Drupal Articles

Import form values from one form to another via AJAX

Drupal 7's new and improved Form API makes using AJAX a breeze. It enables you to add, replace, or remove form elements via AJAX without ever really having to get your hands dirty.

I recently had the opportunity to give it a whirl. Here's a the deal:
I have content type Resume and Profile2 type Job Seeker Profile. I'd like my users to be able to create up to 5 resumes, and I'd like them to have the option of importing information from their profile into their brand-spanking new resume. So, I'm going to create an 'Import from profile' button that will populate the resume fields with profile field values via AJAX.

Note: It is possible to accomplish something like this by setting default values via a token. However, in this case, I'd like to be able to import things like field collections, addresses, and fields with unlimited cardinality. Here's the code that accomplished it!

Creating a full screen, resizable slideshow in Drupal

The Views Slideshow module makes the process of creating a slideshow in Drupal extremely easy, but I've always found one important feature to be missing: a fullscreen setting.

Here is a script that take a slide image (or any HTML element for that matter) and set it to be the size of the viewer's browser window (preserving the aspect ratio). This works with single elements or a set of elements. It's particularly useful if you'd like to set an image to be the background of a given page-- this will ensure that the image always covers the entire viewport.

I'd recommend dropping this code into a resize.js file located in your Drupal theme's folder. From there, just add the filename to your theme's .info file, and it will be loaded into every page of your site (if that's what you're going for).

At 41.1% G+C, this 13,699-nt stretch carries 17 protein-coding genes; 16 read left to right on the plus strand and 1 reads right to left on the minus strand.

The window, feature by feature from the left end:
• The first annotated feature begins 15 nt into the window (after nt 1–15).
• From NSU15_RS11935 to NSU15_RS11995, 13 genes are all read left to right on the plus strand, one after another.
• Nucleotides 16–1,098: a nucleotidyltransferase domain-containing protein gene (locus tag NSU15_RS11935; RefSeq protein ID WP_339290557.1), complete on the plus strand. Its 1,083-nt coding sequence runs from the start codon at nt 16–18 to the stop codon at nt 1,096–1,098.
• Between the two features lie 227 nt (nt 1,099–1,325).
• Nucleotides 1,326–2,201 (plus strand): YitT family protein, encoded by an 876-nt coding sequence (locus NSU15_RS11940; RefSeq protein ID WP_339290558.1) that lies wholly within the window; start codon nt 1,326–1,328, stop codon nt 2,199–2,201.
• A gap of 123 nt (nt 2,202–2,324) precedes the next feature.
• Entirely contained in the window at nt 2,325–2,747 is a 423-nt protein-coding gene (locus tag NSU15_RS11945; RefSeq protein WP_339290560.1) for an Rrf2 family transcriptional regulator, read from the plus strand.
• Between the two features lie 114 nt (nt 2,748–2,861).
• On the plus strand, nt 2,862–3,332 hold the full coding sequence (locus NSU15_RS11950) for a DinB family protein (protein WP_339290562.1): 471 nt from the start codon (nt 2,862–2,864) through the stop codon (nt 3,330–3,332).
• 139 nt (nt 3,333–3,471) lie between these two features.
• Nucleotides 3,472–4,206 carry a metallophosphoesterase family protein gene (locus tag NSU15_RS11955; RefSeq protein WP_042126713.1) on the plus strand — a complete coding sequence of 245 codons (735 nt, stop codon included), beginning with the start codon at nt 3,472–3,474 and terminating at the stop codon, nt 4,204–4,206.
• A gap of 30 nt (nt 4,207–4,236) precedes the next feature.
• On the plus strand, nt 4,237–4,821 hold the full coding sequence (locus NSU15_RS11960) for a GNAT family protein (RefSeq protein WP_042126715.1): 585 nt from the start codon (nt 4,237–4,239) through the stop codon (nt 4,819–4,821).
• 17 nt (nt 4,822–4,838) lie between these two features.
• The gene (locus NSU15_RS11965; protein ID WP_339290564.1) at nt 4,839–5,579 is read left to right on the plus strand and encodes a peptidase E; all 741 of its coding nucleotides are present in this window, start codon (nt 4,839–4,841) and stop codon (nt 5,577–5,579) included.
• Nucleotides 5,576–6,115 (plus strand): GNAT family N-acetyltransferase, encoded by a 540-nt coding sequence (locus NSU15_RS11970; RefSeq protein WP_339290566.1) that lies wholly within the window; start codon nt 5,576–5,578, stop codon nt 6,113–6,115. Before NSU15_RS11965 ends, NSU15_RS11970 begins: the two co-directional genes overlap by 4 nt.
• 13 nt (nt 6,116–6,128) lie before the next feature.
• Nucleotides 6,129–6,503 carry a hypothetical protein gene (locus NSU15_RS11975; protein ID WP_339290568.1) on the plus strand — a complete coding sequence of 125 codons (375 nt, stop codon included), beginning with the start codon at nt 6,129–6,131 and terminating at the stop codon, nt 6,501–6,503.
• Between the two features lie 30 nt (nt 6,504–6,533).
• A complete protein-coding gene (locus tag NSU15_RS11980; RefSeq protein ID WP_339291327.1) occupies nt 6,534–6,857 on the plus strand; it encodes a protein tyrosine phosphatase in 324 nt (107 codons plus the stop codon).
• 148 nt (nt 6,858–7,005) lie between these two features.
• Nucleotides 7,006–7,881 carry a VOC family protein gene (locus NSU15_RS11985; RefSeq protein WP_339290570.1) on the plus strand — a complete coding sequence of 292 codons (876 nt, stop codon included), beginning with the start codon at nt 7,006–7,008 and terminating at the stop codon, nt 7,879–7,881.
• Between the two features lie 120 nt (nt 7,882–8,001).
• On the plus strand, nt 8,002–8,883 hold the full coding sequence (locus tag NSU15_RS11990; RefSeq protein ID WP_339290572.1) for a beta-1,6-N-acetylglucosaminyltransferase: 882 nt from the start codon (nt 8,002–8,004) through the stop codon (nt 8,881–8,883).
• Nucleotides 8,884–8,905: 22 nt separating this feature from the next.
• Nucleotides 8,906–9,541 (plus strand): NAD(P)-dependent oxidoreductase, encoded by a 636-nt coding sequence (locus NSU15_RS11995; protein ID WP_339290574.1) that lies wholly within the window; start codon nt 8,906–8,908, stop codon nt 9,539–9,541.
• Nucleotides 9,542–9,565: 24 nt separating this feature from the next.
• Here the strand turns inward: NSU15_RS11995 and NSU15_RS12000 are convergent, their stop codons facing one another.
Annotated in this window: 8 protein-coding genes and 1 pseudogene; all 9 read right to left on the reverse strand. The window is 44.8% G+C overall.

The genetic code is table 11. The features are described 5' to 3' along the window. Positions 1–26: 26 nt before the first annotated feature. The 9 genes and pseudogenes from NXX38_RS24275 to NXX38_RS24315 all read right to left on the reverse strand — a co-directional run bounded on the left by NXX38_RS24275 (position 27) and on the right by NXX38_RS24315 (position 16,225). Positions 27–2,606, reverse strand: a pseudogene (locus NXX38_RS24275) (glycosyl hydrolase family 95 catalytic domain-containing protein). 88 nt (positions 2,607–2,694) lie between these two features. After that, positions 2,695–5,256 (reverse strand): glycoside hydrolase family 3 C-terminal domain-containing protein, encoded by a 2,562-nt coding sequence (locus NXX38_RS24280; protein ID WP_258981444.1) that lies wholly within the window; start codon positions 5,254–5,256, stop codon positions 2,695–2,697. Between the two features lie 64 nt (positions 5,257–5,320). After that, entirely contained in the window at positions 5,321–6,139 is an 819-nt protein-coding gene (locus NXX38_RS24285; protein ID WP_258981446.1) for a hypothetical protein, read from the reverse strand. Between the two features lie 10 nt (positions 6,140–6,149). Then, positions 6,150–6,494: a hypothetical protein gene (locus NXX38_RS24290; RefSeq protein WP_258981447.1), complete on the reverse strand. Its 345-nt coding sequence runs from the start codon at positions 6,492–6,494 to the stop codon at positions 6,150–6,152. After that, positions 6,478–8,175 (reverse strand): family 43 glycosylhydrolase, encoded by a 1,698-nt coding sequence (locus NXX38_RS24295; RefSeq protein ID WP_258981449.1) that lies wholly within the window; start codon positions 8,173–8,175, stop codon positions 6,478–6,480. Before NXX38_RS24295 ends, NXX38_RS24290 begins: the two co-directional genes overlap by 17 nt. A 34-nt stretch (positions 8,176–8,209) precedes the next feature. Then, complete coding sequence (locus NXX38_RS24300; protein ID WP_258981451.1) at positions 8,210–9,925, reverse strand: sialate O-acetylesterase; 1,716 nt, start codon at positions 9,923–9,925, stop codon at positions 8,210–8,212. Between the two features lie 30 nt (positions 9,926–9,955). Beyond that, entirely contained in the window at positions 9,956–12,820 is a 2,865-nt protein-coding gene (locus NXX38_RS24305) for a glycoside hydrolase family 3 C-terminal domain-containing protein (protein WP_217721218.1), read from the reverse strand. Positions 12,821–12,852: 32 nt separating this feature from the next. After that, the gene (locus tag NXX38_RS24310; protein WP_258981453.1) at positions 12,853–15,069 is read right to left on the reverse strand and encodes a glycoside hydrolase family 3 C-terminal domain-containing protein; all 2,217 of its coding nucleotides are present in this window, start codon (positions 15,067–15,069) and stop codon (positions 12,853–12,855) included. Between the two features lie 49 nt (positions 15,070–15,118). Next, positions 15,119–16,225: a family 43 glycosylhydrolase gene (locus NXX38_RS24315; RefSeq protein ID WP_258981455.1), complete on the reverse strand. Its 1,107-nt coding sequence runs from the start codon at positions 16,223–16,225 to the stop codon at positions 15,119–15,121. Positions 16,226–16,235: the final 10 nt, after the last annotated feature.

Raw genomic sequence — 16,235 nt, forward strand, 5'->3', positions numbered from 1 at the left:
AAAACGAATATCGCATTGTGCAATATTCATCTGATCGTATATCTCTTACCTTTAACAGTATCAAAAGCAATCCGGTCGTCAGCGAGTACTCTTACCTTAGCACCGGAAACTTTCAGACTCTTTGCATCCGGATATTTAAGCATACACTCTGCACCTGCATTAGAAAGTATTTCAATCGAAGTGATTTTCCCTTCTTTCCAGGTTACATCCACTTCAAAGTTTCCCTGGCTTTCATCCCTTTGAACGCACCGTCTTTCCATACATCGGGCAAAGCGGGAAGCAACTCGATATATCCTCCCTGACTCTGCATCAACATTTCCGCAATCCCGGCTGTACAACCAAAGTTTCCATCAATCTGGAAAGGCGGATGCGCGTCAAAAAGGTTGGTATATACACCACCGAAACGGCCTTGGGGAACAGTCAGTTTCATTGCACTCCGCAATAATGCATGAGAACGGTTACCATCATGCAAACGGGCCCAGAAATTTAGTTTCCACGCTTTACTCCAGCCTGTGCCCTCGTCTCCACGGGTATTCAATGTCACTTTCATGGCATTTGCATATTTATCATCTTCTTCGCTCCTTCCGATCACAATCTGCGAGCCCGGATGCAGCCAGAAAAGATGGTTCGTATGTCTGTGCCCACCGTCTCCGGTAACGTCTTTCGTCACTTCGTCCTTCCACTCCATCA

Theming Faceted Search result

The Faceted Search module produces a result set that looks almost exactly like Drupal's core search results. However, it does not use the search-results.tpl.php file. Rather, it uses it's own theming function: theme_faceted_search_ui_search_item().

You can, of course, set your own theme function to override this.

Here's a quick example of how I modified the way that users are displayed in the results:

Drupal - Conditionally hiding CCK fieldgroups

Conditional Fields is a great Drupal module for conditionally hiding CCK fields.

Unfortunately, it can't hide CCK fieldgroups. It's also not ideal if you're concerned about security— it simply hides fields; it doesn't deny access. A recent project of mine required that I conditionally deny access to field groups, so I decided to implement a programmatic solution.

In this case, I needed to deny access to specific fieldgroups in content type 'company' based on:

  • The role of the acting user
  • The value of the field_company_type CCK field

The downside to this approach is that you must save and return to the node edit page before seeing a change in fieldgroup visibility.

Here's my solution:

Drupal - overriding filefield theming